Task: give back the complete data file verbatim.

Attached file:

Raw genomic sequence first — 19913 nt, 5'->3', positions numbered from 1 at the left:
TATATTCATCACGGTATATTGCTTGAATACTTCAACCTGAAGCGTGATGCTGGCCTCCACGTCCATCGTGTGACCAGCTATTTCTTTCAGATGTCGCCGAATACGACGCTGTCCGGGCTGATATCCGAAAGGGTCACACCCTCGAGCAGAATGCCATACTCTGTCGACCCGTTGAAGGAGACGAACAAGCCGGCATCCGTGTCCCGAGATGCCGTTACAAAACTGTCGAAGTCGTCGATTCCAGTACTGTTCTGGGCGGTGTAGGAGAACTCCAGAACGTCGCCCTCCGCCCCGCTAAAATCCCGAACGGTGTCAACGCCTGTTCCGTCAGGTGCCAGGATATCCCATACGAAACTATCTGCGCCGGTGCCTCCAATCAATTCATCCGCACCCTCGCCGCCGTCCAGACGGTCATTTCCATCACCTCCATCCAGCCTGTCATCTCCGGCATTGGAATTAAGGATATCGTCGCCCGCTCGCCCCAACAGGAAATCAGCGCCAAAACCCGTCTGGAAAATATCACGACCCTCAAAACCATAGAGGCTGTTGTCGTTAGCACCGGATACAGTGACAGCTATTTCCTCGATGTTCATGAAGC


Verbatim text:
Raw genomic sequence first — 19913 nt, 5'->3', positions numbered from 1 at the left:
TATATTCATCACGGTATATTGCTTGAATACTTCAACCTGAAGCGTGATGCTGGCCTCCACGTCCATCGTGTGACCAGCTATTTCTTTCAGATGTCGCCGAATACGACGCTGTCCGGGCTGATATCCGAAAGGGTCACACCCTCGAGCAGAATGCCATACTCTGTCGACCCGTTGAAGGAGACGAACAAGCCGGCATCCGTGTCCCGAGATGCCGTTACAAAACTGTCGAAGTCGTCGATTCCAGTACTGTTCTGGGCGGTGTAGGAGAACTCCAGAACGTCGCCCTCCGCCCCGCTAAAATCCCGAACGGTGTCAACGCCTGTTCCGTCAGGTGCCAGGATATCCCATACGAAACTATCTGCGCCGGTGCCTCCAATCAATTCATCCGCACCCTCGCCGCCGTCCAGACGGTCATTTCCATCACCTCCATCCAGCCTGTCATCTCCGGCATTGGAATTAAGGATATCGTCGCCCGCTCGCCCCAACAGGAAATCAGCGCCAAAACCCGTCTGGAAAATATCACGACCCTCAAAACCATAGAGGCTGTTGTCGTTAGCACCGGATACAGTGACAGCTATTTCCTCGATGTTCATGAAGC